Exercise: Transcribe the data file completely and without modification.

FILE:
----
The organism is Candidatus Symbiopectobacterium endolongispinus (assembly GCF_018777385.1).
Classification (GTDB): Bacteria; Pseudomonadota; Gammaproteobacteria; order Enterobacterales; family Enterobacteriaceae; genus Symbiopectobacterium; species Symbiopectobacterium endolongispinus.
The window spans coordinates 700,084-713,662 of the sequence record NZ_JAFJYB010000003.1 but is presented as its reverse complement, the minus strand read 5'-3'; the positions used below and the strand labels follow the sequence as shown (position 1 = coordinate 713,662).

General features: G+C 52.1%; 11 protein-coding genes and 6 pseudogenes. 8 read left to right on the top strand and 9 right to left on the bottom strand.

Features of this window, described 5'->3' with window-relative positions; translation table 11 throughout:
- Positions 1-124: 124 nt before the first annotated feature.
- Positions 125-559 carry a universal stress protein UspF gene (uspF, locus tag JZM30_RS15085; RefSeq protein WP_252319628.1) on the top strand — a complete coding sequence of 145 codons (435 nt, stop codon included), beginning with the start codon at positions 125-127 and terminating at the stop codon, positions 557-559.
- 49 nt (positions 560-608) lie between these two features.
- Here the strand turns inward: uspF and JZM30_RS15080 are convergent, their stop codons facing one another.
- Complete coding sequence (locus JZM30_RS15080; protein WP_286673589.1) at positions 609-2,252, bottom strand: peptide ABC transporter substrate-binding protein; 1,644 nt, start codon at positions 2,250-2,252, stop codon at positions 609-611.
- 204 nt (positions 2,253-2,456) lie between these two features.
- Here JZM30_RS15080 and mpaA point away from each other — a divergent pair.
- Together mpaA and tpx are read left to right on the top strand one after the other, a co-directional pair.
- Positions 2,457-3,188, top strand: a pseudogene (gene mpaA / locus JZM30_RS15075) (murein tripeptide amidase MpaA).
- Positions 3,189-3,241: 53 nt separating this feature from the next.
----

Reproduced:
The organism is Candidatus Symbiopectobacterium endolongispinus (assembly GCF_018777385.1).
Classification (GTDB): Bacteria; Pseudomonadota; Gammaproteobacteria; order Enterobacterales; family Enterobacteriaceae; genus Symbiopectobacterium; species Symbiopectobacterium endolongispinus.
The window spans coordinates 700,084-713,662 of the sequence record NZ_JAFJYB010000003.1 but is presented as its reverse complement, the minus strand read 5'-3'; the positions used below and the strand labels follow the sequence as shown (position 1 = coordinate 713,662).

General features: G+C 52.1%; 11 protein-coding genes and 6 pseudogenes. 8 read left to right on the top strand and 9 right to left on the bottom strand.

Features of this window, described 5'->3' with window-relative positions; translation table 11 throughout:
- Positions 1-124: 124 nt before the first annotated feature.
- Positions 125-559 carry a universal stress protein UspF gene (uspF, locus tag JZM30_RS15085; RefSeq protein WP_252319628.1) on the top strand — a complete coding sequence of 145 codons (435 nt, stop codon included), beginning with the start codon at positions 125-127 and terminating at the stop codon, positions 557-559.
- 49 nt (positions 560-608) lie between these two features.
- Here the strand turns inward: uspF and JZM30_RS15080 are convergent, their stop codons facing one another.
- Complete coding sequence (locus JZM30_RS15080; protein WP_286673589.1) at positions 609-2,252, bottom strand: peptide ABC transporter substrate-binding protein; 1,644 nt, start codon at positions 2,250-2,252, stop codon at positions 609-611.
- 204 nt (positions 2,253-2,456) lie between these two features.
- Here JZM30_RS15080 and mpaA point away from each other — a divergent pair.
- Together mpaA and tpx are read left to right on the top strand one after the other, a co-directional pair.
- Positions 2,457-3,188, top strand: a pseudogene (gene mpaA / locus JZM30_RS15075) (murein tripeptide amidase MpaA).
- Positions 3,189-3,241: 53 nt separating this feature from the next.